Unicode just keeps getting bigger

Unicode, the standard for consistent encoding of the world’s writing systems, is a bedrock of modern multilingual typesetting and web design. February saw a major update to this standard to Unicode 6.0. The update adds a further 2,088 characters taking the total to an awe inspiring 109,384.

The update adds 222 additonal CJK Unified Ideographs and 603 additional characters for African language support. It also includes the new Indian rupee sign, designed last year. Three scripts are supported for the first time: Mandaic, Batak and Brahmi. New blocks of characters are also added for areas such as playing cards, transport symbols and alchemical symbols.

Of course, the fact that these characters have been added to the standard does not mean that fonts exist to support them yet but some, such as the rupee sign, are likely to find swift adoption.

A full description of the additions, and complete character tables for the entire standard, are available online at unicode.org

Designing for multilingual print: starting points for foreign language versions

When a document is to be produced in several foreign languages,* it is all too common for the English to be produced first and this document translated. If you are starting a multilingual design project, what are the simple considerations to help your design work?
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Getting started with German typesetting

German is an important global language, with approximately 120 million native speakers and perhaps 80 million more who speak it as a second language. It is the main language of Germany and Austria, with a significant part of the Swiss population also having it as a mother tongue. There are also noticeable pockets of German speakers in Namibia, Brazil, Argentina and Chile. In fact, German is one of the nine recognised regional languages of Namibia. There are some variations from country to country: for instance, a specific translation may be required for Swiss German.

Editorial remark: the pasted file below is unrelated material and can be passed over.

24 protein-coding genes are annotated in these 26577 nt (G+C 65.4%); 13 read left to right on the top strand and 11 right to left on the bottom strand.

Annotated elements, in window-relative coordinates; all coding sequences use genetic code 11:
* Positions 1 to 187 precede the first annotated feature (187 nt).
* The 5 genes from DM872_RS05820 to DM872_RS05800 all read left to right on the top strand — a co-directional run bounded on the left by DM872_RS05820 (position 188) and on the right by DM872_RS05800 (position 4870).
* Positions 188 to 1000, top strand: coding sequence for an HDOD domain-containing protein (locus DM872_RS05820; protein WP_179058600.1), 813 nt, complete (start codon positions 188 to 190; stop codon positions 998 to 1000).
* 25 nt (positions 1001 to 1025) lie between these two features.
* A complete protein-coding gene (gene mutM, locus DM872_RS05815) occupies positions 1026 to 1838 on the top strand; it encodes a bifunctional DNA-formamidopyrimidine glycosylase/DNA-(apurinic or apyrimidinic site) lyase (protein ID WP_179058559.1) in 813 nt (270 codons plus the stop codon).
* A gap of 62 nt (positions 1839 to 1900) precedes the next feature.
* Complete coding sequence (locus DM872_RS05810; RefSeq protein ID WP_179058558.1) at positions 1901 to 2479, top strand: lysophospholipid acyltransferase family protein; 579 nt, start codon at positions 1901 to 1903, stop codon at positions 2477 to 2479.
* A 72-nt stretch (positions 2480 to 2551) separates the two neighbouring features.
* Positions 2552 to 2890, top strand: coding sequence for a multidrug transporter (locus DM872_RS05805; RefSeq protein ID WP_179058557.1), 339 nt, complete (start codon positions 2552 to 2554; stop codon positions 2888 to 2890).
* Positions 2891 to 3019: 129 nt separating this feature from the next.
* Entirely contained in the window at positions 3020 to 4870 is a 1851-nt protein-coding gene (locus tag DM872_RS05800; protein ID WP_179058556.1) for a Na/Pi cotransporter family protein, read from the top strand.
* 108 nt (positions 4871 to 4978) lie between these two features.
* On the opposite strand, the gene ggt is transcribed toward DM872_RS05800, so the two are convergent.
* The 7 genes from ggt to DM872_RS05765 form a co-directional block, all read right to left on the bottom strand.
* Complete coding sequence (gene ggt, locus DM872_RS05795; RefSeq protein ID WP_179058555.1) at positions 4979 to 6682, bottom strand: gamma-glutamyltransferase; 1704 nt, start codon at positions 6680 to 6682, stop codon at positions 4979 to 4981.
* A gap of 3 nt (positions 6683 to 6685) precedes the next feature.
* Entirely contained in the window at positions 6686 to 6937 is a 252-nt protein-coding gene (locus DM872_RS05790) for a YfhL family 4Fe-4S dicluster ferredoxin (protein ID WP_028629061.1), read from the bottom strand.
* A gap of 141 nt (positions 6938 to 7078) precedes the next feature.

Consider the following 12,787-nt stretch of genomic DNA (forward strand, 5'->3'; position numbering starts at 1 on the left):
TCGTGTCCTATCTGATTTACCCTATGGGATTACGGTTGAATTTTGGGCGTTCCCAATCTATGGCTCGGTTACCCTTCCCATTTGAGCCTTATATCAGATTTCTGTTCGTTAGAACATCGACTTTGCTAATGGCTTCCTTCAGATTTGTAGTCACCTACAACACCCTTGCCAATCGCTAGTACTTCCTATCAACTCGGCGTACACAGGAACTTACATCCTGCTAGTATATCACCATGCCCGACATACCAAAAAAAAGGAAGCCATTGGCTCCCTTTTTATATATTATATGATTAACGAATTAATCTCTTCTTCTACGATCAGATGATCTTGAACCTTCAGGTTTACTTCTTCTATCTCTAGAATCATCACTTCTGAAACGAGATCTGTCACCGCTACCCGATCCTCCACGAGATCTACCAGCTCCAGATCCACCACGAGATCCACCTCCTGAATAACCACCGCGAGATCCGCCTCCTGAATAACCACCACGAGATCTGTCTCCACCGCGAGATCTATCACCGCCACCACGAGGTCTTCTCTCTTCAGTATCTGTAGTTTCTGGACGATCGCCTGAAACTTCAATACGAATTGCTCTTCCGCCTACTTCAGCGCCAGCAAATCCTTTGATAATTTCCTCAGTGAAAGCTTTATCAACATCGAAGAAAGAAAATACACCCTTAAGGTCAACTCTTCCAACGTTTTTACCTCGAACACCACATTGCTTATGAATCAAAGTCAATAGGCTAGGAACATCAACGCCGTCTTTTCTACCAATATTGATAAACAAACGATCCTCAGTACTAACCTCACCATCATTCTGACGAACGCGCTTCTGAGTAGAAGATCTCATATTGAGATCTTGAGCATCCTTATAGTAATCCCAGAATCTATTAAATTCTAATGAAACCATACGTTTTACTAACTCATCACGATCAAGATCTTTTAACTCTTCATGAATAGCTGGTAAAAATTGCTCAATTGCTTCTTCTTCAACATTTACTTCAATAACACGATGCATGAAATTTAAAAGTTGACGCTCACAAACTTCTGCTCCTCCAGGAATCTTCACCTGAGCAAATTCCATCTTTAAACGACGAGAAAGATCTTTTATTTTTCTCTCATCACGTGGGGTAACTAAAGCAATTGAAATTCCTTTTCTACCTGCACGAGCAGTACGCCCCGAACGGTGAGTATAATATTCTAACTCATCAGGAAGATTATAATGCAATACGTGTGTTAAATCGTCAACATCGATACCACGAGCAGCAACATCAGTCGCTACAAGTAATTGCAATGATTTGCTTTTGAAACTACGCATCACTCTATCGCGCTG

The German language is particularly important in business, as Germany is an important member of the G8 and the European Union. The economy is the fourth largest in the world (by nominal GDP) and the fifth largest by purchasing power parity. Crucially, Germany has become a goods import/export powerhouse, being the world’s second largest exporter and third largest importer. In other words, Germany exports more than the entire USA. In fact, its exports amount to more than those of France and Japan put together. Going the other way, Germany’s colossal imports are greater than those of the UK and France combined. So, in business terms, German is important but what’s the deal when it comes to German typesetting?
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Arabic typesetting: get it right (to left)!

Arabic is one of the world’s great languages.

The Arabic language has a long cultural history, with Classical Arabic stretching back to least the 4th Century. Arabic typesetting and calligraphy also has a long history, as described in this excellent ilovetypography article, “Arabic calligraphy as a typographic exercise”.

Today, it is spoken as a first language by 280 million people. Geographically it is a key language in a wide belt stretching from Morocco across north Africa via Libya and Egypt through the Middle East to the Gulf states in the East such as UAE and Oman. Arabic is an official language in 26 countries, the third most frequent behind English and French.

So it is no surprise that Arabic frequently crops up in multilingual typesetting projects. Yet, for those used to other languages, Arabic typesetting contains some stumbling blocks.
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